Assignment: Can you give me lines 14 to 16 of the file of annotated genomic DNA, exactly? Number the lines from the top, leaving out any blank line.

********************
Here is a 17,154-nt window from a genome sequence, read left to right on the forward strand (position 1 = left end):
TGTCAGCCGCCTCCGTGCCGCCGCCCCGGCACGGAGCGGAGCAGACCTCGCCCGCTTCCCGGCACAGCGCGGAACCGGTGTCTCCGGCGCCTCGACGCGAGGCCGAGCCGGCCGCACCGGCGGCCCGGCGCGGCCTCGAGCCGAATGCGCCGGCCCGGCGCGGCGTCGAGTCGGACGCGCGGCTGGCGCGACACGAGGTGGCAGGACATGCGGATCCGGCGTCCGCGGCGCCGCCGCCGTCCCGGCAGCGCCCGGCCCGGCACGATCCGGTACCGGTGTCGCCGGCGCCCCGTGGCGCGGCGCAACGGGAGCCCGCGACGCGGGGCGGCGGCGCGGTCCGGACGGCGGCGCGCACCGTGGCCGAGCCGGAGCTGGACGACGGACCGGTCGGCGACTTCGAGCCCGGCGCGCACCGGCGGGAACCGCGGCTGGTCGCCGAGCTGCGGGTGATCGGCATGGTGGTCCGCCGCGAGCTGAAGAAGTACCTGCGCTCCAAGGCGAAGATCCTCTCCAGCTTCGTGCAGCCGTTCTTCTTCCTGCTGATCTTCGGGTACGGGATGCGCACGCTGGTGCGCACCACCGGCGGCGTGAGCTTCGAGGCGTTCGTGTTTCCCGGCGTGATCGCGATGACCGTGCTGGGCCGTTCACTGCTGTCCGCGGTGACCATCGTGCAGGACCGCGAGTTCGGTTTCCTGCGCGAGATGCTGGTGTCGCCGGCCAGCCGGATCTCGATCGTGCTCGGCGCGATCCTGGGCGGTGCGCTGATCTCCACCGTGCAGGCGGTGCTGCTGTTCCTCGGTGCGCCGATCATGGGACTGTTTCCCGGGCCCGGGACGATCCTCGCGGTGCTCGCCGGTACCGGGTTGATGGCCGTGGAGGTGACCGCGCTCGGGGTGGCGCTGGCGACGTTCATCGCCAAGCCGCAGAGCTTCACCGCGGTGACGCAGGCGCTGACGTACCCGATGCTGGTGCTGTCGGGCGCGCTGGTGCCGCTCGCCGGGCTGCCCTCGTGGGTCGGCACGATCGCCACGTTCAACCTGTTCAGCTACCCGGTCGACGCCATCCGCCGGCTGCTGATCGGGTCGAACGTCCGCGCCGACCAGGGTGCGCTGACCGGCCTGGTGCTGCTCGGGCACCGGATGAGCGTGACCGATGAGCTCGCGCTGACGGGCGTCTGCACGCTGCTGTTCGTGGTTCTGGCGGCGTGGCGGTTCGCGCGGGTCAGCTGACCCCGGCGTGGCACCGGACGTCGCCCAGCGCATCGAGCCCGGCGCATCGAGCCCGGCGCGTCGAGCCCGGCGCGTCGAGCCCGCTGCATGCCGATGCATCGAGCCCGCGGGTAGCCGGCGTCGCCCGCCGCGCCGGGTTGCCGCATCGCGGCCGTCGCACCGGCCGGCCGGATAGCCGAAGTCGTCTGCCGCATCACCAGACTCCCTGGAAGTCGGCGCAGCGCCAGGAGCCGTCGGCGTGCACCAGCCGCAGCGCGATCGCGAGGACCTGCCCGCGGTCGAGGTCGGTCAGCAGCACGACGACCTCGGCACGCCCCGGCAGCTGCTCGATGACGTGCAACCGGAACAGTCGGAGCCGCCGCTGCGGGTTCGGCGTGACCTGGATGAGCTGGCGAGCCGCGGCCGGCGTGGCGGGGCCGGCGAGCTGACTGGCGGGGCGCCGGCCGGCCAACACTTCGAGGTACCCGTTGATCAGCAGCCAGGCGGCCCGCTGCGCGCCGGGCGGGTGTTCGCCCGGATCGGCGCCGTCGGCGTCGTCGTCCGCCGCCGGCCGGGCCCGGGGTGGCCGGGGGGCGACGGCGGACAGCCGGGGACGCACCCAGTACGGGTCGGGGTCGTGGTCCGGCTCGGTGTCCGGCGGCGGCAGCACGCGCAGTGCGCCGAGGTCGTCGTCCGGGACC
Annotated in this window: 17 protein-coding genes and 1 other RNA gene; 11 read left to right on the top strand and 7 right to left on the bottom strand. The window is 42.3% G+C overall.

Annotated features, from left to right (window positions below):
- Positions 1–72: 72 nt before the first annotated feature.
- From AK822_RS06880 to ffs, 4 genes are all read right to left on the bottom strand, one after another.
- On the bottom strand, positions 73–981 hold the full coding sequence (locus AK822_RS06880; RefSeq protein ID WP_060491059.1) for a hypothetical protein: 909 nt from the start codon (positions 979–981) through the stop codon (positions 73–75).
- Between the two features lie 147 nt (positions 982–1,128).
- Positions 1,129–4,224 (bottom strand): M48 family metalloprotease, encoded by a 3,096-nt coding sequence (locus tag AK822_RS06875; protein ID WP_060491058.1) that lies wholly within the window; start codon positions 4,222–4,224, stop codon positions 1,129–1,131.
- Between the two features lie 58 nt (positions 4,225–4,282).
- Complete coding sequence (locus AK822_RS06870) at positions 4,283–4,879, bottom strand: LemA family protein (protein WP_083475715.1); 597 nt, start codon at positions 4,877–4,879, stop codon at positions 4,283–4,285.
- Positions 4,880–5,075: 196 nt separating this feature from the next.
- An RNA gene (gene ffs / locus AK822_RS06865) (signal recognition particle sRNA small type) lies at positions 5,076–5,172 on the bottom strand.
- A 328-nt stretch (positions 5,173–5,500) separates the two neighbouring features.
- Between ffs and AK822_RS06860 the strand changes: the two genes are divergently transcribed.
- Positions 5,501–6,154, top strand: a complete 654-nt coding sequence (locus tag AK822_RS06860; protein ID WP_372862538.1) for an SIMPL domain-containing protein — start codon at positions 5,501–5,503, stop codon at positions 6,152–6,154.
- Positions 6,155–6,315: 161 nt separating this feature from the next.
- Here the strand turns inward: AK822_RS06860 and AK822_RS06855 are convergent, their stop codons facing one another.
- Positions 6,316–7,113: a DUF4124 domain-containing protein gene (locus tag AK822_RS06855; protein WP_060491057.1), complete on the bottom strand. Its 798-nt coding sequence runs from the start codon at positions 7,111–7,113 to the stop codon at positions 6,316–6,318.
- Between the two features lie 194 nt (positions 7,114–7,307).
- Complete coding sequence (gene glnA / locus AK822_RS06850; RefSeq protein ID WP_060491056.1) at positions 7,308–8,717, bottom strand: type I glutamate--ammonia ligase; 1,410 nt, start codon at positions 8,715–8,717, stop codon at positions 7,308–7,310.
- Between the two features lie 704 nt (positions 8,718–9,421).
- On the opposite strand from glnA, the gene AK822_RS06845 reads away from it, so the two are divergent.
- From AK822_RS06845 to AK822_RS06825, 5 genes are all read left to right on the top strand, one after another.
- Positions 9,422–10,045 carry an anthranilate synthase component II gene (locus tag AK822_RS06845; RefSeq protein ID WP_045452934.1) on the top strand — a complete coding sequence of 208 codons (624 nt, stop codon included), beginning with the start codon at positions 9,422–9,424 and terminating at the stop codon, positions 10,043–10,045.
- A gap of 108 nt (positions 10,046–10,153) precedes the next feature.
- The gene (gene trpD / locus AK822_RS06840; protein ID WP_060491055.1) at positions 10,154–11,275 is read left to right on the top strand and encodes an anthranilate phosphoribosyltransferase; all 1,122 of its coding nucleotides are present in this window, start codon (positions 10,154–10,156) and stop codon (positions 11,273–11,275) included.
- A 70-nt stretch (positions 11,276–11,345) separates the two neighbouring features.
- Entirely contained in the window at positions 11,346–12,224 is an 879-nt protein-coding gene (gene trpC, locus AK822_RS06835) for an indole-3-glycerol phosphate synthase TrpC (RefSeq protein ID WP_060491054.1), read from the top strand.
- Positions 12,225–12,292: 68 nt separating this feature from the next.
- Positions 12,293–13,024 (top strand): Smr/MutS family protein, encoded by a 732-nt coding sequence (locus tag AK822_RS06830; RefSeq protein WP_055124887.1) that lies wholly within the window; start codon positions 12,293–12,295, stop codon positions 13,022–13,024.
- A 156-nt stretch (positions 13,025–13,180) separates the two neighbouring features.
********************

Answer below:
- A 328-nt stretch (positions 5,173–5,500) separates the two neighbouring features.
- Between ffs and AK822_RS06860 the strand changes: the two genes are divergently transcribed.
- Positions 5,501–6,154, top strand: a complete 654-nt coding sequence (locus tag AK822_RS06860; protein ID WP_372862538.1) for an SIMPL domain-containing protein — start codon at positions 5,501–5,503, stop codon at positions 6,152–6,154.